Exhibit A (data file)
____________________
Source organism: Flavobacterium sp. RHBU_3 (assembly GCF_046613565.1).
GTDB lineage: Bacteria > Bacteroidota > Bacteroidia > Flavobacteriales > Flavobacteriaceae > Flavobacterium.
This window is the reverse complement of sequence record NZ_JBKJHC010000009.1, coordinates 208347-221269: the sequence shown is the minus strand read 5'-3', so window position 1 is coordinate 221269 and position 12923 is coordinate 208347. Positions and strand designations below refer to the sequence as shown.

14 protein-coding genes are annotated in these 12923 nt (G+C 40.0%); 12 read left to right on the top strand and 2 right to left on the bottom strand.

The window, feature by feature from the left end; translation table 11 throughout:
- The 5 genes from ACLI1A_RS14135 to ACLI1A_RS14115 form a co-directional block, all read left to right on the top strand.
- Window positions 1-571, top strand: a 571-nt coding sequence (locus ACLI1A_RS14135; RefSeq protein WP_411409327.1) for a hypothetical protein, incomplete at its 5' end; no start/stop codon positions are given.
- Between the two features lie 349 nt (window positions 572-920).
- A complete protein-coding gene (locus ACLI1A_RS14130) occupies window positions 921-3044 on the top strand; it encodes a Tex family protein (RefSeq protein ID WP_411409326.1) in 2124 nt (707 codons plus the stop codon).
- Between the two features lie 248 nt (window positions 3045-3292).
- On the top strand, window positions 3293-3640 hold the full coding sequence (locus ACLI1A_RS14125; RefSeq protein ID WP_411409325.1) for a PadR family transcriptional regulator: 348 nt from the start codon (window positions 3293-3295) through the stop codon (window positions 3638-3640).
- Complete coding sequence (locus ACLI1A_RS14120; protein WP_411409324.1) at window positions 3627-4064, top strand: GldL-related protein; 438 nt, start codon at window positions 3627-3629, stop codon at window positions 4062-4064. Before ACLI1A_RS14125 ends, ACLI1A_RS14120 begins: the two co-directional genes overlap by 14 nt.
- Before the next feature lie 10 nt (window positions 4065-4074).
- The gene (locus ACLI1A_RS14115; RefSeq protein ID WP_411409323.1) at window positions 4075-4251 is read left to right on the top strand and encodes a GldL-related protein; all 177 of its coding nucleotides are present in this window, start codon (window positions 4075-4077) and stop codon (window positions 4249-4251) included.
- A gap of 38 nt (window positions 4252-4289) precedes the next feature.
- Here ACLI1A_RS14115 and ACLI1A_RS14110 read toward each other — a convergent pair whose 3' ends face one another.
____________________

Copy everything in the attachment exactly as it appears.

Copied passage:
Source organism: Flavobacterium sp. RHBU_3 (assembly GCF_046613565.1).
GTDB lineage: Bacteria > Bacteroidota > Bacteroidia > Flavobacteriales > Flavobacteriaceae > Flavobacterium.
This window is the reverse complement of sequence record NZ_JBKJHC010000009.1, coordinates 208347-221269: the sequence shown is the minus strand read 5'-3', so window position 1 is coordinate 221269 and position 12923 is coordinate 208347. Positions and strand designations below refer to the sequence as shown.

14 protein-coding genes are annotated in these 12923 nt (G+C 40.0%); 12 read left to right on the top strand and 2 right to left on the bottom strand.

The window, feature by feature from the left end; translation table 11 throughout:
- The 5 genes from ACLI1A_RS14135 to ACLI1A_RS14115 form a co-directional block, all read left to right on the top strand.
- Window positions 1-571, top strand: a 571-nt coding sequence (locus ACLI1A_RS14135; RefSeq protein WP_411409327.1) for a hypothetical protein, incomplete at its 5' end; no start/stop codon positions are given.
- Between the two features lie 349 nt (window positions 572-920).
- A complete protein-coding gene (locus ACLI1A_RS14130) occupies window positions 921-3044 on the top strand; it encodes a Tex family protein (RefSeq protein ID WP_411409326.1) in 2124 nt (707 codons plus the stop codon).
- Between the two features lie 248 nt (window positions 3045-3292).
- On the top strand, window positions 3293-3640 hold the full coding sequence (locus ACLI1A_RS14125; RefSeq protein ID WP_411409325.1) for a PadR family transcriptional regulator: 348 nt from the start codon (window positions 3293-3295) through the stop codon (window positions 3638-3640).
- Complete coding sequence (locus ACLI1A_RS14120; protein WP_411409324.1) at window positions 3627-4064, top strand: GldL-related protein; 438 nt, start codon at window positions 3627-3629, stop codon at window positions 4062-4064. Before ACLI1A_RS14125 ends, ACLI1A_RS14120 begins: the two co-directional genes overlap by 14 nt.
- Before the next feature lie 10 nt (window positions 4065-4074).
- The gene (locus ACLI1A_RS14115; RefSeq protein ID WP_411409323.1) at window positions 4075-4251 is read left to right on the top strand and encodes a GldL-related protein; all 177 of its coding nucleotides are present in this window, start codon (window positions 4075-4077) and stop codon (window positions 4249-4251) included.
- A gap of 38 nt (window positions 4252-4289) precedes the next feature.
- Here ACLI1A_RS14115 and ACLI1A_RS14110 read toward each other — a convergent pair whose 3' ends face one another.